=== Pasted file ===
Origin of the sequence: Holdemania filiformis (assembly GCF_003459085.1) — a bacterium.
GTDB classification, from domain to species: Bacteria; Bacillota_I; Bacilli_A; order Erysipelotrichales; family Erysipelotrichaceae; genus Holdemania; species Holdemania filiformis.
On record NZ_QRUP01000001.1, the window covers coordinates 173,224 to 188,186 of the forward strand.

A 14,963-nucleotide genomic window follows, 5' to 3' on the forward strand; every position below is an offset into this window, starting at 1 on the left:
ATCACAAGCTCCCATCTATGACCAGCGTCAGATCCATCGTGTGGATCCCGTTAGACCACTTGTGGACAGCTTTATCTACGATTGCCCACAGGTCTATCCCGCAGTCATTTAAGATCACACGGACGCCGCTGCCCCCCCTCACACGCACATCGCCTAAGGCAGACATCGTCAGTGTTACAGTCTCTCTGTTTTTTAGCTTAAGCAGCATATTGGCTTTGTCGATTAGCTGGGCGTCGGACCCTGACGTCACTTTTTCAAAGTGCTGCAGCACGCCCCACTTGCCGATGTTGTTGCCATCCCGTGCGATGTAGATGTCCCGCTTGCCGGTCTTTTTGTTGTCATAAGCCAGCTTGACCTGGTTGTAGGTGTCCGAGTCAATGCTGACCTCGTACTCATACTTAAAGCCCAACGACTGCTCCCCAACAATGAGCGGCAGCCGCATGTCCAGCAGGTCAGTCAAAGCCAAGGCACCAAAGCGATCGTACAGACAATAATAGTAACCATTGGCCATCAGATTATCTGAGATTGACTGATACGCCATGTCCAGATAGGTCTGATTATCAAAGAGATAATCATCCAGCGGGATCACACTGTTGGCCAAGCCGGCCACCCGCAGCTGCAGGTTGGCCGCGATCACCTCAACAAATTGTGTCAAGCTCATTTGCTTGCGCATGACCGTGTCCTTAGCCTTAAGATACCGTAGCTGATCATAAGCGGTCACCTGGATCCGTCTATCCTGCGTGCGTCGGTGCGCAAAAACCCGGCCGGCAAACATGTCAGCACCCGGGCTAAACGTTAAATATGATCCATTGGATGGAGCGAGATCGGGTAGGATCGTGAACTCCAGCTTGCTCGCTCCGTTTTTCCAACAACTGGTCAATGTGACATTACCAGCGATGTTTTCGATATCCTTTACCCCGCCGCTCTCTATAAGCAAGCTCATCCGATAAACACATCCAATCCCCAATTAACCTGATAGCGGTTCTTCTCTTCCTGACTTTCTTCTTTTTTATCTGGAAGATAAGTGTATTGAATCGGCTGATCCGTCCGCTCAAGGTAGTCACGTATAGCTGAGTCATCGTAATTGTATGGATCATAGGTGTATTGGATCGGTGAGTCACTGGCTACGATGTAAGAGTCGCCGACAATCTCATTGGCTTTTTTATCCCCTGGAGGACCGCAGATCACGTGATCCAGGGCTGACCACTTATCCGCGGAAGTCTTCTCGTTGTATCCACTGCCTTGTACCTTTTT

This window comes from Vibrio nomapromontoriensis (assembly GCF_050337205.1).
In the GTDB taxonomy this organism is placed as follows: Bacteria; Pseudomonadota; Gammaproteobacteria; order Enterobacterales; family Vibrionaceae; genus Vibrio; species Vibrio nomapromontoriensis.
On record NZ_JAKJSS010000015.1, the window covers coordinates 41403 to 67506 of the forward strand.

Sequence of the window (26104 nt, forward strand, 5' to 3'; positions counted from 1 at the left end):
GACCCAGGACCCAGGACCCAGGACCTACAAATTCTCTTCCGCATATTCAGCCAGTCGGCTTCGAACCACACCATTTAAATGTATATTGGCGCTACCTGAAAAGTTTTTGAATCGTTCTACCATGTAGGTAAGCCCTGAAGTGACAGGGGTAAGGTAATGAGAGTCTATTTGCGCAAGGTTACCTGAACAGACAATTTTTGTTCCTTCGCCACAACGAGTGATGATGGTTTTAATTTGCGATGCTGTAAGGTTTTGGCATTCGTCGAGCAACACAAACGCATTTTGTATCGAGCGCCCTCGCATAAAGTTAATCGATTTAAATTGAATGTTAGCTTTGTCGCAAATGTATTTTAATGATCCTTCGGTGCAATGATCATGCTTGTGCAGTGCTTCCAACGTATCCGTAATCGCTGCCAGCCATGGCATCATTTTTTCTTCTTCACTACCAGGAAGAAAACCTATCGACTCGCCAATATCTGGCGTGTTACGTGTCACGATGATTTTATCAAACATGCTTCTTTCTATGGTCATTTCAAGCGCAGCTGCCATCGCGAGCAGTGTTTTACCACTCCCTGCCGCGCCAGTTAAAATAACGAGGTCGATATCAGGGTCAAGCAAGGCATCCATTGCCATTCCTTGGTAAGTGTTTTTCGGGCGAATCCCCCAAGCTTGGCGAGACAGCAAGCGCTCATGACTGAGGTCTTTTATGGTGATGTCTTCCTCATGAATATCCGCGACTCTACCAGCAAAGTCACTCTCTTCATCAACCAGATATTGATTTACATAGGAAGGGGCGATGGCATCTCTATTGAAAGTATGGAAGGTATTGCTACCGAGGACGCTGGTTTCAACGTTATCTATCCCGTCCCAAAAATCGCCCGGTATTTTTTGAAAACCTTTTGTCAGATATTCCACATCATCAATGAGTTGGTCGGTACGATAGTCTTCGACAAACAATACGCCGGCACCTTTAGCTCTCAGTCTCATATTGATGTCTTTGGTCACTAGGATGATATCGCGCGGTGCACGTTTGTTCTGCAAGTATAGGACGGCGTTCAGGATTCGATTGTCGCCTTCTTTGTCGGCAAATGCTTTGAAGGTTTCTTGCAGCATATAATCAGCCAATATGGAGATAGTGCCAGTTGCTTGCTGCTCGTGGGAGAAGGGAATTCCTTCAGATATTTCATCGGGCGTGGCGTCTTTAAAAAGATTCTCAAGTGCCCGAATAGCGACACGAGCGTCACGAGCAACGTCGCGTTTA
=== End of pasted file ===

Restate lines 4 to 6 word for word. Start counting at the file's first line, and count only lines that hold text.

A 14,963-nucleotide genomic window follows, 5' to 3' on the forward strand; every position below is an offset into this window, starting at 1 on the left:
ATCACAAGCTCCCATCTATGACCAGCGTCAGATCCATCGTGTGGATCCCGTTAGACCACTTGTGGACAGCTTTATCTACGATTGCCCACAGGTCTATCCCGCAGTCATTTAAGATCACACGGACGCCGCTGCCCCCCCTCACACGCACATCGCCTAAGGCAGACATCGTCAGTGTTACAGTCTCTCTGTTTTTTAGCTTAAGCAGCATATTGGCTTTGTCGATTAGCTGGGCGTCGGACCCTGACGTCACTTTTTCAAAGTGCTGCAGCACGCCCCACTTGCCGATGTTGTTGCCATCCCGTGCGATGTAGATGTCCCGCTTGCCGGTCTTTTTGTTGTCATAAGCCAGCTTGACCTGGTTGTAGGTGTCCGAGTCAATGCTGACCTCGTACTCATACTTAAAGCCCAACGACTGCTCCCCAACAATGAGCGGCAGCCGCATGTCCAGCAGGTCAGTCAAAGCCAAGGCACCAAAGCGATCGTACAGACAATAATAGTAACCATTGGCCATCAGATTATCTGAGATTGACTGATACGCCATGTCCAGATAGGTCTGATTATCAAAGAGATAATCATCCAGCGGGATCACACTGTTGGCCAAGCCGGCCACCCGCAGCTGCAGGTTGGCCGCGATCACCTCAACAAATTGTGTCAAGCTCATTTGCTTGCGCATGACCGTGTCCTTAGCCTTAAGATACCGTAGCTGATCATAAGCGGTCACCTGGATCCGTCTATCCTGCGTGCGTCGGTGCGCAAAAACCCGGCCGGCAAACATGTCAGCACCCGGGCTAAACGTTAAATATGATCCATTGGATGGAGCGAGATCGGGTAGGATCGTGAACTCCAGCTTGCTCGCTCCGTTTTTCCAACAACTGGTCAATGTGACATTACCAGCGATGTTTTCGATATCCTTTACCCCGCCGCTCTCTATAAGCAAGCTCATCCGATAAACACATCCAATCCCCAATTAACCTGATAGCGGTTCTTCTCTTCCTGACTTTCTTCTTTTTTATCTGGAAGATAAGTGTATTGAATCGGCTGATCCGTCCGCTCAAGGTAGTCACGTATAGCTGAGTCATCGTAATTGTATGGATCATAGGTGTATTGGATCGGTGAGTCACTGGCTACGATGTAAGAGTCGCCGACAATCTCATTGGCTTTTTTATCCCCTGGAGGACCGCAGATCACGTGATCCAGGGCTGACCACTTATCCGCGGAAGTCTTCTCGTTGTATCCACTGCCTTGTACCTTTTT

This window comes from Vibrio nomapromontoriensis (assembly GCF_050337205.1).